Lottery Competition, Efficient Rent Seeking Papers

February 11, 2010

A couple of interesting and recent NBER papers that have tax related themes:

One from economists Brian G. Knight and Nathan Schiff called “Spatial Competition and Cross-border Shopping: Evidence from State Lotteries” reports on competition between state lotteries:

“We first develop a simple theoretical model in which consumers choose between state lotteries and face a trade-off between travel costs and the price of a fair gamble, which is declining in the size of the jackpot and the odds of winning. Given this trade-off, the model predicts that per-resident sales should be more responsive to prices in small states with densely populated borders, relative to large states with sparsely populated borders…. The empirical results support the predictions of the model.”

So even with a state monopoly on lotteries, there is competition between neighboring states so that the “best” lotteries will likely be in areas with good access to another state’s lottery. From the conclusion:

“Even more generally, our results have important implications for the taxation of other products with low transportation costs and significant variation in tax burdens across states. As noted in the literature review, this set of products includes gasoline, cigarettes, and alcohol. In these cases, our analysis suggests that tax bases are linked across states and thus changes in tax rates in one state may a affect tax revenues in neighboring states.”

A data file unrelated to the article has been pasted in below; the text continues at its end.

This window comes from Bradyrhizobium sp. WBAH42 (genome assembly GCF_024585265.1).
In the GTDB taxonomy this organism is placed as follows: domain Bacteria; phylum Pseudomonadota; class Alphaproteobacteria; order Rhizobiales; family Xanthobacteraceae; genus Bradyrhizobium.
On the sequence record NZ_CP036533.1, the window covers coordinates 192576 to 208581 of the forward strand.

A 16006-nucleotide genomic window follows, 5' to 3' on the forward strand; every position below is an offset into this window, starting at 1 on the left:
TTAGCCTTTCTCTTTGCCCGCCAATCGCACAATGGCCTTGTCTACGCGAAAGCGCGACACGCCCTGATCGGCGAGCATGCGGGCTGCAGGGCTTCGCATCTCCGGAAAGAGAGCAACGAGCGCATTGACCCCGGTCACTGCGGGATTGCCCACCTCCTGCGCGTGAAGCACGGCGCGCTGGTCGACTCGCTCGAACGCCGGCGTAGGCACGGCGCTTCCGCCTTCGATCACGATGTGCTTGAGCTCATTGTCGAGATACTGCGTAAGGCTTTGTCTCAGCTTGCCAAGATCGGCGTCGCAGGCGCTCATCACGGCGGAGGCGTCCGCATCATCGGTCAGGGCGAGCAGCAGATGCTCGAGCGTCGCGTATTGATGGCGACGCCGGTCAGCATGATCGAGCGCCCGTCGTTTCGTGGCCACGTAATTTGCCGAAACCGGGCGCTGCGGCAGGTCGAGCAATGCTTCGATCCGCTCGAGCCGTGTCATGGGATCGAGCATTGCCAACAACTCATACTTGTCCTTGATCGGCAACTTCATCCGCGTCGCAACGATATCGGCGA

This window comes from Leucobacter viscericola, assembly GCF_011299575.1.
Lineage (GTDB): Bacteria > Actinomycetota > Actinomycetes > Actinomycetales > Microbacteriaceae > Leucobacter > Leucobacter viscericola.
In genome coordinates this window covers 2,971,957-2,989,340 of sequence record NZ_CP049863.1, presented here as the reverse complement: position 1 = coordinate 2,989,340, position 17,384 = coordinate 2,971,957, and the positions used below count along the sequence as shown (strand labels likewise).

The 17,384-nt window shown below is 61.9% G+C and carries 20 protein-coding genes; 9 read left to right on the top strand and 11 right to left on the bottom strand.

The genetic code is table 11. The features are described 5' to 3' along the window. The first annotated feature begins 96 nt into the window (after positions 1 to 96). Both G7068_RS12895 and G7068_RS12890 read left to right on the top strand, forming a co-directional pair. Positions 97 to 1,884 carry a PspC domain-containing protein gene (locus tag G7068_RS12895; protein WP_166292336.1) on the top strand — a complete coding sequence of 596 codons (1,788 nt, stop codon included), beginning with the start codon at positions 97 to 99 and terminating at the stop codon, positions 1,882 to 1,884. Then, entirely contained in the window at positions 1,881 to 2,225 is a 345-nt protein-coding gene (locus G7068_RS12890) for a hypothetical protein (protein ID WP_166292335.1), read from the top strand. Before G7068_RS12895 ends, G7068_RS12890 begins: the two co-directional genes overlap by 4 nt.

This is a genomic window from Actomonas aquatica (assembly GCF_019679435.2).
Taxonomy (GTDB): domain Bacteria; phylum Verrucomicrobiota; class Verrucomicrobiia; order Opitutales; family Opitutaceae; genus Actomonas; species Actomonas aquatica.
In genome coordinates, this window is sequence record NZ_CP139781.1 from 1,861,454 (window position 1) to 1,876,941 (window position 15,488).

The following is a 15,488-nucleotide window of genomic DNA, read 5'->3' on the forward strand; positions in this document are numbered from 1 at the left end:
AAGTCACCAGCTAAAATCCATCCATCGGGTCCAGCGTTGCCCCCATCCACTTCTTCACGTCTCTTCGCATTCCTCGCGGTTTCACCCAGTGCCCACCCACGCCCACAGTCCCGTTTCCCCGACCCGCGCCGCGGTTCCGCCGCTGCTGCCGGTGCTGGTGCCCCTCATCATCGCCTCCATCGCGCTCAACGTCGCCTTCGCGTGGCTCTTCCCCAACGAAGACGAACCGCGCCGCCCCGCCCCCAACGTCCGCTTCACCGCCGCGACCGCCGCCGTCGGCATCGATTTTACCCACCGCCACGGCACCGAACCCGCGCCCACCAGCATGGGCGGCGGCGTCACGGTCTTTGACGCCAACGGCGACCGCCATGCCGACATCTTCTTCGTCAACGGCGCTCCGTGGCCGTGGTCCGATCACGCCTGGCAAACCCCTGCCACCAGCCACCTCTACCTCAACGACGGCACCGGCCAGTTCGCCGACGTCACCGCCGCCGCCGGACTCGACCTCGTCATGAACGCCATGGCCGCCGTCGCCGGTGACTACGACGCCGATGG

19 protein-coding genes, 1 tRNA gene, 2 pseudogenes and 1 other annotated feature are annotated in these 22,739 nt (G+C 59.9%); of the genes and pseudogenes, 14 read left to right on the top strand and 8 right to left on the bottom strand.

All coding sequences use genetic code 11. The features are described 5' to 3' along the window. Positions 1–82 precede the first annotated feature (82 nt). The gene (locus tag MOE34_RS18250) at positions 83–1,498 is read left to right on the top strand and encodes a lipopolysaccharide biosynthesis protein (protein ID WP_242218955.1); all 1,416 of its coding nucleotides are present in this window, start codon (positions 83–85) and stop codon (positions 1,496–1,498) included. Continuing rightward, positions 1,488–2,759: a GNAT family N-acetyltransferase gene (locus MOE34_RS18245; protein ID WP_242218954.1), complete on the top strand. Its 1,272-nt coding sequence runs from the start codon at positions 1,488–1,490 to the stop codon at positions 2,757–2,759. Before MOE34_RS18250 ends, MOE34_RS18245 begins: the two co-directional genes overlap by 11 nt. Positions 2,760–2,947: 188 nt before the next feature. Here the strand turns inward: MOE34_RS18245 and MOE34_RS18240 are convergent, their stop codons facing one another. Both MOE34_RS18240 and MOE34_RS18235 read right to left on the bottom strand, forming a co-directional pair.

Another paper by MIT economist Daron Acemoglu titled “Institutions, Factor Prices and Taxation: Virtues of Strong States?” talks about the pros and cons of efficient state theft. From the conclusion:

“Many of the most pernicious economic institutions and policies create entry barriers or manipulate factor prices indirectly to transfer resources from entrepreneurs and workers to groups that hold political power. These inefficiencies partly result from the fact that direct and efficient fiscal instruments to transfer resources from the former to the latter groups are absent. This reasoning suggests that increasing state capacity and expanding the set of available fiscal instruments should redress (some of) these inefficiencies and induce a better allocation of resources.

This paper points out why this argument needs to be qualified and why caution is necessary before increasing the fiscal capacity of the state becomes a silver bullet policy recommendation. Because the availability of more efficient means of taxation increases the potential benefits of controlling state power, it also intensifies political conflict aimed at capturing the control of the state. This indirect effect counteracts the benefits from more efficient taxation and may dominate these direct benefits; as a consequence, the allocation of resources may deteriorate when the society and the state have access to additional fiscal instruments.”



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